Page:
On December 7, 2020, the U.S. Internal Revenue Service (IRS) finalized rules that provide guidance on the extended rollover period for a qualified plan loan offset (QPLO).
Generally, a plan participant will receive an “offset” distribution for a plan loan that is not repaid at the time a participant terminates employment or the plan terminates. This means that the outstanding plan loan amount is treated as a taxable plan distribution to the participant unless this amount is rolled over to another qualified plan or an individual retirement account (IRA) within a 60-day window. This requires the participant to come up with cash equal to the loan offset amount and roll this amount into an IRA or other qualified plan within 60 days to avoid being taxed on this offset amount, including the imposition of an early distribution penalty.
Extended Rollover Period
The Tax Cuts and Jobs Act of 2017 amended the Internal Revenue Code (Code) to provide for an extended rollover period for QPLOs. A QPLO that is an eligible rollover distribution is not required to be rolled over within the 60-day period described above. Instead, a participant may roll over such QPLO amount to an eligible retirement plan by the deadline (including extensions) for the participant’s income tax return for the year in which the offset is treated as distributed from the tax-qualified plan.
Definitions of Plan Loan Offset Amount, QPLO Amount, and Qualified Employer Plan Under the Final Rules
Under the final rules, a plan loan offset amount is defined as the amount by which the participant’s accrued benefit is reduced in order to repay the loan under the plan terms governing such loan. A QPLO amount, on the other hand, is defined as a plan loan offset amount that satisfies two extra conditions:
- First, the plan loan offset amount must be treated as distributed from a qualified employer plan to a participant or beneficiary solely because (i) the participant fails to meet the loan repayment terms because he or she terminated employment, and the plan loan offset occurs within one year following the date the participant terminated employment from the employer maintaining the plan, or (ii) the employer terminated such plan.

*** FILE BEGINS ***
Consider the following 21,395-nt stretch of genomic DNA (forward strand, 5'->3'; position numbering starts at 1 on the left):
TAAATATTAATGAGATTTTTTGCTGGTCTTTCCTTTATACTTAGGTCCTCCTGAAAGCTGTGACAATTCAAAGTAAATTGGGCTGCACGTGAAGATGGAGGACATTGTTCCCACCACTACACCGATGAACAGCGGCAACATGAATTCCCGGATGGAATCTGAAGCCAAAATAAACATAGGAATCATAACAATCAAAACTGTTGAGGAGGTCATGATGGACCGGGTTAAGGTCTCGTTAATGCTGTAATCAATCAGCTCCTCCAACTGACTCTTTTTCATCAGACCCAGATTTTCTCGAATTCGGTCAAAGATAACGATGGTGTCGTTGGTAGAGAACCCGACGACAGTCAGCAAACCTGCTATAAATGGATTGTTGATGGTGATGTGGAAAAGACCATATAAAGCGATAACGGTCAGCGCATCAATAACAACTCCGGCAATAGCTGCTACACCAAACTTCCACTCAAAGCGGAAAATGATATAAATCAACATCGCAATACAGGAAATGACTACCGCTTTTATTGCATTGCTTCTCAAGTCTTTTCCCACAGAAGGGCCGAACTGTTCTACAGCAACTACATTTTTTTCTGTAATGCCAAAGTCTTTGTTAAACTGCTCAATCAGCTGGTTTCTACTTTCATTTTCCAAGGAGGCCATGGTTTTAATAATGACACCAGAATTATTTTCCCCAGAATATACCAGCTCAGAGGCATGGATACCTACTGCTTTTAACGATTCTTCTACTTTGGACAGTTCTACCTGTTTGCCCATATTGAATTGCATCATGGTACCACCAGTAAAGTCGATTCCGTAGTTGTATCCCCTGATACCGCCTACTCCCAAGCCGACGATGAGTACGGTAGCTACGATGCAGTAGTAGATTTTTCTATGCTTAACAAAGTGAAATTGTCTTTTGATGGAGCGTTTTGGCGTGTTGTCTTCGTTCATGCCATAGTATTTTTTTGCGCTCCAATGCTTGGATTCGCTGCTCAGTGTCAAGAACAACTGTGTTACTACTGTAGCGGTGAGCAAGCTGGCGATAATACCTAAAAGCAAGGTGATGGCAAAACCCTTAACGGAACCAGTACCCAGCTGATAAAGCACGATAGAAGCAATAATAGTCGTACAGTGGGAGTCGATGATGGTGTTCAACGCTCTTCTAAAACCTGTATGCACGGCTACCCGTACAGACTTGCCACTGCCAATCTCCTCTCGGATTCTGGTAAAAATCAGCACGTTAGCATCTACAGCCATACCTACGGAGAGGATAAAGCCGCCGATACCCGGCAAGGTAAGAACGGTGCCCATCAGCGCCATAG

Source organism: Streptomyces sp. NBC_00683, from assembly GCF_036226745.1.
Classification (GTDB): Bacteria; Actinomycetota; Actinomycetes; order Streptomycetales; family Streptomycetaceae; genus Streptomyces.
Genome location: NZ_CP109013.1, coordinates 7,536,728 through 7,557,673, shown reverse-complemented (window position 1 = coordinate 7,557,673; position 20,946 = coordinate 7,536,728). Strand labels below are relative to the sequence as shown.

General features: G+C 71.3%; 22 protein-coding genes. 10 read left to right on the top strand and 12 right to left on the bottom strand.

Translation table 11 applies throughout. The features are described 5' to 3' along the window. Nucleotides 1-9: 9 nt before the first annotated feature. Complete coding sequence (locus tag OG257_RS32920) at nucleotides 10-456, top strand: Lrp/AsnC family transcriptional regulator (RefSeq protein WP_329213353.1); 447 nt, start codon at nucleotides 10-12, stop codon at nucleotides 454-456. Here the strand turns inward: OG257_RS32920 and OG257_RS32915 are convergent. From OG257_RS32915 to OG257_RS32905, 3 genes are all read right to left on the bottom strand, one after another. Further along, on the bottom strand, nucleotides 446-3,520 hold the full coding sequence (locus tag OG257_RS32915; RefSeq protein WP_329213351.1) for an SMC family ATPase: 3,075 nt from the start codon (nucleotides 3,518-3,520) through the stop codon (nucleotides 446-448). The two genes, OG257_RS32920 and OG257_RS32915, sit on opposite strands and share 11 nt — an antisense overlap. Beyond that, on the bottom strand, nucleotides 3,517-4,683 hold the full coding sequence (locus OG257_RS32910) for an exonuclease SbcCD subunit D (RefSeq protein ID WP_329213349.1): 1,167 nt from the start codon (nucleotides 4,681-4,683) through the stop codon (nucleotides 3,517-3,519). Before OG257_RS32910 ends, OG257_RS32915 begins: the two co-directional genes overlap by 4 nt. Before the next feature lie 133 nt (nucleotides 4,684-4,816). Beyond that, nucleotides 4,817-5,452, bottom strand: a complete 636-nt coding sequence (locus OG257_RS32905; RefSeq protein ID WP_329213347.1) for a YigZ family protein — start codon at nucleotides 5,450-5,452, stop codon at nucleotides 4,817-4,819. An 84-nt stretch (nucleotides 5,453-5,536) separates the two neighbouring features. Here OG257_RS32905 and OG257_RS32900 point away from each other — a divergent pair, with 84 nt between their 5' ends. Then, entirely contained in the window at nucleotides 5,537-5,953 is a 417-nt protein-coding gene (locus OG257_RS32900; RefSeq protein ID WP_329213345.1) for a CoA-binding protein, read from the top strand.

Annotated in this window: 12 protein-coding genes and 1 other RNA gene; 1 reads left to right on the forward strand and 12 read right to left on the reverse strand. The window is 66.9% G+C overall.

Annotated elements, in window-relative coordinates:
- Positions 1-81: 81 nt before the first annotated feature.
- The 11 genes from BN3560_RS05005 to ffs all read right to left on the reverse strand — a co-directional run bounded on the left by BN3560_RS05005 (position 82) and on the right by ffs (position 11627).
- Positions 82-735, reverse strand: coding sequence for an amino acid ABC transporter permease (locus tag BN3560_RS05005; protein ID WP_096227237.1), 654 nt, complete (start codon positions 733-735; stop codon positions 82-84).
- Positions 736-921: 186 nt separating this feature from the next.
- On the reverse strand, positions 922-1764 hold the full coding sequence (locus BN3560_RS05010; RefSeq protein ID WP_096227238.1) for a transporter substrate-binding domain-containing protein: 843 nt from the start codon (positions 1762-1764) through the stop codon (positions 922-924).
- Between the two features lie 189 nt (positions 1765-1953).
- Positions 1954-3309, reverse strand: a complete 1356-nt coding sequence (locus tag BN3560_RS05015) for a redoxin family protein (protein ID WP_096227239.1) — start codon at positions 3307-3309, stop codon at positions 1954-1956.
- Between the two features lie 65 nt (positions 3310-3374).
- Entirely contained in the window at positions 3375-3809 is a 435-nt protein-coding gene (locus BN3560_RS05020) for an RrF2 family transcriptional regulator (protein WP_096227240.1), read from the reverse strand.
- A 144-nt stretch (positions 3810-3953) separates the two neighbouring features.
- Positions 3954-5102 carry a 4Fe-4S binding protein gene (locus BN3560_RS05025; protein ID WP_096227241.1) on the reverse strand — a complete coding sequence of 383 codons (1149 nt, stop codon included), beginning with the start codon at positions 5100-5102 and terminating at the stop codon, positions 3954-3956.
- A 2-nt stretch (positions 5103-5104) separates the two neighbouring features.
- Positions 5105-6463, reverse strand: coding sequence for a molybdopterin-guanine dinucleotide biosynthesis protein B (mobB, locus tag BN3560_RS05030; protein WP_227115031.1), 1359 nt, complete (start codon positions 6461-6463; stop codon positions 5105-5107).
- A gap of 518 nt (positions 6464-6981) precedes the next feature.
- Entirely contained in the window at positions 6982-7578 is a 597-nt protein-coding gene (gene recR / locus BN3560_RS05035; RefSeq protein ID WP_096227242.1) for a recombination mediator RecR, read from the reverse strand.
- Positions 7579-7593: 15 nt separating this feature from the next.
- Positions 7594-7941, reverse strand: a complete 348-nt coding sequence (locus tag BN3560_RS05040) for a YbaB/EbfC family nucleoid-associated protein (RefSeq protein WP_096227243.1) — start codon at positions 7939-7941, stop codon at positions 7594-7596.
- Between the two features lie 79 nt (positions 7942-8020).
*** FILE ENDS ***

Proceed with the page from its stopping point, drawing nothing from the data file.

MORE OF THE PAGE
- Second, the plan loan being offset must have met the Code requirements for a loan not to be treated as a taxable distribution (such as the limits on plan loan amounts, requirement of level amortization, and the requirement that the plan loan term not exceed five years, except for certain mortgage loans) immediately prior to the participant’s termination of employment or the plan termination.
A qualified employer plan, for purposes of the QPLO amount definition, includes a tax-qualified plan described in Code section 401(a), a Code section 403(a) annuity plan, a plan under which amounts are contributed by employer for an annuity contract described in Code section 403(b), and a governmental plan.
The final rules apply to plan loan offset amounts, including QPLO amounts, on or after January 1, 2021. This means that the rules will first apply to 2021 Form 1099-Rs required to be filed with the IRS and provided to participants in 2022, although Form 1099-R filers may also apply the final rules to plan loan offset amounts treated as distributed on or after August 20, 2020.
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